Recognised Archery Rounds
An archery “round” is a number of arrows (measured in dozens) that are shot at a number of distances (measured in yards or metres). There are many recognised rounds in archery that are shot indoors or outdoors and consist of either Imperial rounds or Metric rounds.
In the UK, it is common to shoot the Imperial rounds outside on a 122cm target face at distances of 100, 80, 60, 50, 40, 30 & 20 yards. These rounds use 5-zone scoring, as opposed to the metric 10-zone scoring. The points are awarded as follows: 9 for a gold, 7 for a red, 5 for a blue, 3 for a black and 1 for a white. Arrows are shot at progressively closer distances – for example, in a York round, an archer shoots six dozen arrows at 100 yards, followed by four dozen at 80 yards, followed by two dozen at 60 yards. Senior rounds are for archers aged 18 and over and junior rounds are for archers under the age of 18.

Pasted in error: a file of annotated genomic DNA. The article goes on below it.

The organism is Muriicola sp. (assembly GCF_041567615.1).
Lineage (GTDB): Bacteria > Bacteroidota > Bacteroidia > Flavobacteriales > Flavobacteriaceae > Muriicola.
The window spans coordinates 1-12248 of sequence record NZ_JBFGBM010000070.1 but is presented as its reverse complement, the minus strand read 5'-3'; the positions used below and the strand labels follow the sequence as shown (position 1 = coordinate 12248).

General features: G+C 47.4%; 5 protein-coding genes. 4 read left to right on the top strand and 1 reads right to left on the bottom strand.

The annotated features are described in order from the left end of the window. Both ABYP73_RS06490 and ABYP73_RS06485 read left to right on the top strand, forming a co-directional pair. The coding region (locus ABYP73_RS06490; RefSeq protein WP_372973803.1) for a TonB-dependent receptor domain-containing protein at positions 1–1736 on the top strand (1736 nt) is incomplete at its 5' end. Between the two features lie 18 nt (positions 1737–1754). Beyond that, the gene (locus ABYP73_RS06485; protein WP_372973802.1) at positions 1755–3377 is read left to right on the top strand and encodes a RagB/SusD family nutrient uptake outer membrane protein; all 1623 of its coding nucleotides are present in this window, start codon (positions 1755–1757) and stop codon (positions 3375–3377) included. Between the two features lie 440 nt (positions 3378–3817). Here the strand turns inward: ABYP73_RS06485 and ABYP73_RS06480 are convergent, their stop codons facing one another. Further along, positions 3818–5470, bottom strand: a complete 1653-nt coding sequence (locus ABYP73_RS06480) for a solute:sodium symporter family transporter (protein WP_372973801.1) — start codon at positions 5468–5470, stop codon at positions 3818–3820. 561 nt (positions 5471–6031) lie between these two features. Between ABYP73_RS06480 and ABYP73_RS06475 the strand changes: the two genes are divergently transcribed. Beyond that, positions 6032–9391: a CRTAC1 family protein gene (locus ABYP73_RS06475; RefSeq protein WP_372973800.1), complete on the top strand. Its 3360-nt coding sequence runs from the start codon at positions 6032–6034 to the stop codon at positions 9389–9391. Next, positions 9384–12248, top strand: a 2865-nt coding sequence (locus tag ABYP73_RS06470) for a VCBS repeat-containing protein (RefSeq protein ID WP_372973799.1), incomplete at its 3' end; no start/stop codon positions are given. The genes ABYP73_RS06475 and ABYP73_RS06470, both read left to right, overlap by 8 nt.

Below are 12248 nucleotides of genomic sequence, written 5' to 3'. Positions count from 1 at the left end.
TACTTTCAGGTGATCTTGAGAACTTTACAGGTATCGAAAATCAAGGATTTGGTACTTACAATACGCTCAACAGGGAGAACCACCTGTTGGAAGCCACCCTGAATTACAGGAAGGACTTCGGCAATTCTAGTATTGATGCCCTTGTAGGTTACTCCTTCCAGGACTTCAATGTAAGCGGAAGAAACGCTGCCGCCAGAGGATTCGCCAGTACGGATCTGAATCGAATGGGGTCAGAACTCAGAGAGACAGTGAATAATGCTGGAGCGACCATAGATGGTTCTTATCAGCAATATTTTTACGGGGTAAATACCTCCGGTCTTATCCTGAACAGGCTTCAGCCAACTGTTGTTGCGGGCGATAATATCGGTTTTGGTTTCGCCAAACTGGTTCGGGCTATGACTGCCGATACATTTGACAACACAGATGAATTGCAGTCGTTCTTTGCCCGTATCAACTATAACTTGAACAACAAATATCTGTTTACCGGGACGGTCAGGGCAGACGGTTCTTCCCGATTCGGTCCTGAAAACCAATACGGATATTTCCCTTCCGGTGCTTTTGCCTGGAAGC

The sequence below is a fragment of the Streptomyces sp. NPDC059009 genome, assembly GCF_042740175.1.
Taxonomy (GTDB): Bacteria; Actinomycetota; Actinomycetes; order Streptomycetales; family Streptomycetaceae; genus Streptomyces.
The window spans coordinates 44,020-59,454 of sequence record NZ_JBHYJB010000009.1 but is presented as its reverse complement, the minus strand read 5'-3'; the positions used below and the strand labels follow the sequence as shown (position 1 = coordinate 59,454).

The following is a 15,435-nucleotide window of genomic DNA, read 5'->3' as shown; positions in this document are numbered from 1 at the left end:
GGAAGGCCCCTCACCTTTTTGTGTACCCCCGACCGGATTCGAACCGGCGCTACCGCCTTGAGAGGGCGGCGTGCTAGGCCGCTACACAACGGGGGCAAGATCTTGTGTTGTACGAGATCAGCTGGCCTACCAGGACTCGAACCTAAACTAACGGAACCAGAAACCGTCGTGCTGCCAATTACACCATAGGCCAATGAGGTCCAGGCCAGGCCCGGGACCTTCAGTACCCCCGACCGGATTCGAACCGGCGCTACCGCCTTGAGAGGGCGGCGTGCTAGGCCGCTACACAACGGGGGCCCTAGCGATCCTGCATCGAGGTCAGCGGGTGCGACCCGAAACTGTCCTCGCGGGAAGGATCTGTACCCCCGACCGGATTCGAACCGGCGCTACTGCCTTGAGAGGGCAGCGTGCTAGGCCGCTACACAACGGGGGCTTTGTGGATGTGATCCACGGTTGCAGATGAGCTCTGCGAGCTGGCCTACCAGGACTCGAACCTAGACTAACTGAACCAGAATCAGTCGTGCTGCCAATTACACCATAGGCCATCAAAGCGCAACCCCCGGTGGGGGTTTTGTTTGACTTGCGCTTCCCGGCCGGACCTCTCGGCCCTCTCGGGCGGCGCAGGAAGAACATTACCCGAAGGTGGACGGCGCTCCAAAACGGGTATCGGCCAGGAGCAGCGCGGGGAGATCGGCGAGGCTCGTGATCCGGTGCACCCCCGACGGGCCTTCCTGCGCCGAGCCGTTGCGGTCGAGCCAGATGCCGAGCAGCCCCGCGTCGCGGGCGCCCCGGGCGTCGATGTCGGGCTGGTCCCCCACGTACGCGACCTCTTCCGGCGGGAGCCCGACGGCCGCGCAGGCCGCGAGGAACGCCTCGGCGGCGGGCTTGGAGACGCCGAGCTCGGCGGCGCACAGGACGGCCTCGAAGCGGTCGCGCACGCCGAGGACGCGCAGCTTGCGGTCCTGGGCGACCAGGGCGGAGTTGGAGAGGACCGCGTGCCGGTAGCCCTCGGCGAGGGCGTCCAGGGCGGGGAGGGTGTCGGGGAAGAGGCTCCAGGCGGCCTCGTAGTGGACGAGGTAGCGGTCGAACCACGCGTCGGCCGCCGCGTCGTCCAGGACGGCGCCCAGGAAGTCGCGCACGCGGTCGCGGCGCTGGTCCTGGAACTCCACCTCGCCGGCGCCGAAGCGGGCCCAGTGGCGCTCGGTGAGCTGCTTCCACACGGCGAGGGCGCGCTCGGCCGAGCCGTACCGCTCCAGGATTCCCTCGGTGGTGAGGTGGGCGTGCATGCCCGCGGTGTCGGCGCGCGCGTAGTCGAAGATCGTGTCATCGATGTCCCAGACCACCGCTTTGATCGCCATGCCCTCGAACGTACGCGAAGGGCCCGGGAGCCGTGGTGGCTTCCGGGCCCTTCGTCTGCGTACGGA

A graphic showing the Imperial Outdoor rounds is below:
Metric rounds use standard 10-zone scoring and the targets are set at distances measured in metres. For outdoor rounds, arrows are shot at progressively closer distances – for example, in a Gents 1440 round, an archer shoots three dozen at 90 metres, followed by three dozen at 70 metres, then three dozen at 50 metres, then three dozen at 30 metres. The furthest two distances are shot on a 122 cm face target; the nearer two on an 80 cm face target.
A graphic showing the Metric Outdoor rounds is below:
Similarly, there are both Imperial and Metric Indoor rounds. Due to the limited space in most indoor ranges, an indoor round is typically shot at a single distance aiming at a small target about 20 yards away.
A graphic showing the Indoor rounds and how to score them for different bowstyles is below:
Over the years, club records have been set by our members for many of the recognised rounds. Details are available from the Club Records Officer. If you think you’re good enough, try to beat them!